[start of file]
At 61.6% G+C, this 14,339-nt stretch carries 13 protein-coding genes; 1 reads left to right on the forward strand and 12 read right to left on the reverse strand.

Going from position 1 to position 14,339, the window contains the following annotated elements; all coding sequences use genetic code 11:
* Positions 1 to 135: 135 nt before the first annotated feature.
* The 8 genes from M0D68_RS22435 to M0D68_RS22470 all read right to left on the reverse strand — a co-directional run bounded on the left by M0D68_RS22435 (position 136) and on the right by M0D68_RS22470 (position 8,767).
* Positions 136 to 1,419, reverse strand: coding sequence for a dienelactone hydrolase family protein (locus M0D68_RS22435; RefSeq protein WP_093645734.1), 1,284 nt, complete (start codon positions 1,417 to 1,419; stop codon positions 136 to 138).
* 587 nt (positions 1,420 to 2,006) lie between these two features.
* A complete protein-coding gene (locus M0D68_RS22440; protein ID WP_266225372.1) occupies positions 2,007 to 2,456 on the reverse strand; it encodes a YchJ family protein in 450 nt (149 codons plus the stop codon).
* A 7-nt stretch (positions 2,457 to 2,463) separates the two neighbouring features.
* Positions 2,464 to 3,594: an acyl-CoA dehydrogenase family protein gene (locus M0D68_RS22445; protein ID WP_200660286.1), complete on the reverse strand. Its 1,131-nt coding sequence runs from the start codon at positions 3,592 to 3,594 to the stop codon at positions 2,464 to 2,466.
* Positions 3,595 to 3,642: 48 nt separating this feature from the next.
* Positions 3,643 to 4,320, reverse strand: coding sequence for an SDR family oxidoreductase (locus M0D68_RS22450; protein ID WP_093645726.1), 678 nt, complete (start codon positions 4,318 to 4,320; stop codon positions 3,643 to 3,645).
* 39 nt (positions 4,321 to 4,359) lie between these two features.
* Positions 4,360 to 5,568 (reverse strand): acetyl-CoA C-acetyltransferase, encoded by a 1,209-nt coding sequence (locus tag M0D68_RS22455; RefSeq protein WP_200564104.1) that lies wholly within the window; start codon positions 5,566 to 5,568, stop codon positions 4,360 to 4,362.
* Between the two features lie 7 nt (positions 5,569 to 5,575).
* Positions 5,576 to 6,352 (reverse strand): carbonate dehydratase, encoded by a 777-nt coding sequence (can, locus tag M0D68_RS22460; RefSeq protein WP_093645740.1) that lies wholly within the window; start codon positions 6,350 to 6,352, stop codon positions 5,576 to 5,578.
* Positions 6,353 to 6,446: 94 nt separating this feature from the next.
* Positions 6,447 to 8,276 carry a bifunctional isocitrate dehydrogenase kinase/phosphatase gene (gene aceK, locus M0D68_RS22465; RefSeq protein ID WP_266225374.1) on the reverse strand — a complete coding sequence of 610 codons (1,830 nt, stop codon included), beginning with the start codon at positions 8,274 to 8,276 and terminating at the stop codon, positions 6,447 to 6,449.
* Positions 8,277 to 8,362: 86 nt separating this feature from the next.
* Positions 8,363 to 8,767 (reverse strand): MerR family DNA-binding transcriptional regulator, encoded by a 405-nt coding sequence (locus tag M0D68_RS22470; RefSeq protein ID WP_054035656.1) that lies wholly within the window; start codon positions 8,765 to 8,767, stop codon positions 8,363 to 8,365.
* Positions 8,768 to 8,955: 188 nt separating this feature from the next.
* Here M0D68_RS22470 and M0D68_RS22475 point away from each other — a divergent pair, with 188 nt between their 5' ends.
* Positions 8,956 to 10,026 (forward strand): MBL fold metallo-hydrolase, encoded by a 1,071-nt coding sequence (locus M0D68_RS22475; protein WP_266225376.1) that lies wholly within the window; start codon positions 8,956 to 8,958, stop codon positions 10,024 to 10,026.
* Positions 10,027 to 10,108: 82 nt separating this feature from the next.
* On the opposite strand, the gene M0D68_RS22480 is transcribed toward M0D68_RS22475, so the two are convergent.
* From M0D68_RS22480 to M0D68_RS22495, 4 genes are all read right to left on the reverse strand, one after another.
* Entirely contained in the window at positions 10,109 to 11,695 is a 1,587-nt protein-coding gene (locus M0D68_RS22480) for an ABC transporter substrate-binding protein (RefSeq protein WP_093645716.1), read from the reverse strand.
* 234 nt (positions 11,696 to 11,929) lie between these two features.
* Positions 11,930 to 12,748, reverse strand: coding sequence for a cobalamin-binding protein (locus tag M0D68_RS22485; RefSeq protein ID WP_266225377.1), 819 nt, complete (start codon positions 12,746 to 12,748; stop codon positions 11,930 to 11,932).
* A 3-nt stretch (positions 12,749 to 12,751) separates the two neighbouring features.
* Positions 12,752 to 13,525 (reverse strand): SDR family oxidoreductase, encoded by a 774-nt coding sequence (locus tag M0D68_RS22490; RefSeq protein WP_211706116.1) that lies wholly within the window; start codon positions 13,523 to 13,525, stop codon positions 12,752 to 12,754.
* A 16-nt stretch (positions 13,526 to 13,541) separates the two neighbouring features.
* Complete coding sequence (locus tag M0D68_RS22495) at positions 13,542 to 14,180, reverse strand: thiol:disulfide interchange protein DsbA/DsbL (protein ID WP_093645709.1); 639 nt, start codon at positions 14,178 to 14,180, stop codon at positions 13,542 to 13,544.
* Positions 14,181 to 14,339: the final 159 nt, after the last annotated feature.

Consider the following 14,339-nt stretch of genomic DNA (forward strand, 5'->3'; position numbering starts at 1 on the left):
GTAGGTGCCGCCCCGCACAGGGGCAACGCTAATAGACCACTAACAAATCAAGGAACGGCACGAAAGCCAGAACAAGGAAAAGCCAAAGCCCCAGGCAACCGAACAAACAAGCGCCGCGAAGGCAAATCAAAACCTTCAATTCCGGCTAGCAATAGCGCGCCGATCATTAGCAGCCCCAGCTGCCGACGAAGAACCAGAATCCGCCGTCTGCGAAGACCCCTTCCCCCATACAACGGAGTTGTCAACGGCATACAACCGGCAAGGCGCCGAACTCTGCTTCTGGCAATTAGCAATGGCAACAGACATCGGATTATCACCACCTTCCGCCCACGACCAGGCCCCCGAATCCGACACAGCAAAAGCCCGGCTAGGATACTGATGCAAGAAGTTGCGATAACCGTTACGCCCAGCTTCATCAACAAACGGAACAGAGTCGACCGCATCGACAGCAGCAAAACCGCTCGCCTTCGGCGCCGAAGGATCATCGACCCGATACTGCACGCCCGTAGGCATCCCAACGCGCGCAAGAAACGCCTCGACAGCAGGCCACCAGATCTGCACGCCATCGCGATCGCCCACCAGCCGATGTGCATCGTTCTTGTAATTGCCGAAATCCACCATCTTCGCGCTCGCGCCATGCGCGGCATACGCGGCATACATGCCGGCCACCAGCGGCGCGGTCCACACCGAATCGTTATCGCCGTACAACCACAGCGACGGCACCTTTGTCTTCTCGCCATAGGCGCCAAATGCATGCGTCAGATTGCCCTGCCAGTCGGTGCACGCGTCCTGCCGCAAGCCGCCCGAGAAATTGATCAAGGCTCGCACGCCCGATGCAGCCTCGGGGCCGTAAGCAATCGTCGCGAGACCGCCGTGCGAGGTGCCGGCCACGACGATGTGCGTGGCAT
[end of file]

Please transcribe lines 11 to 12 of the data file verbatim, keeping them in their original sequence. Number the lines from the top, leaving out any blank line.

* Positions 3,643 to 4,320, reverse strand: coding sequence for an SDR family oxidoreductase (locus M0D68_RS22450; protein ID WP_093645726.1), 678 nt, complete (start codon positions 4,318 to 4,320; stop codon positions 3,643 to 3,645).
* 39 nt (positions 4,321 to 4,359) lie between these two features.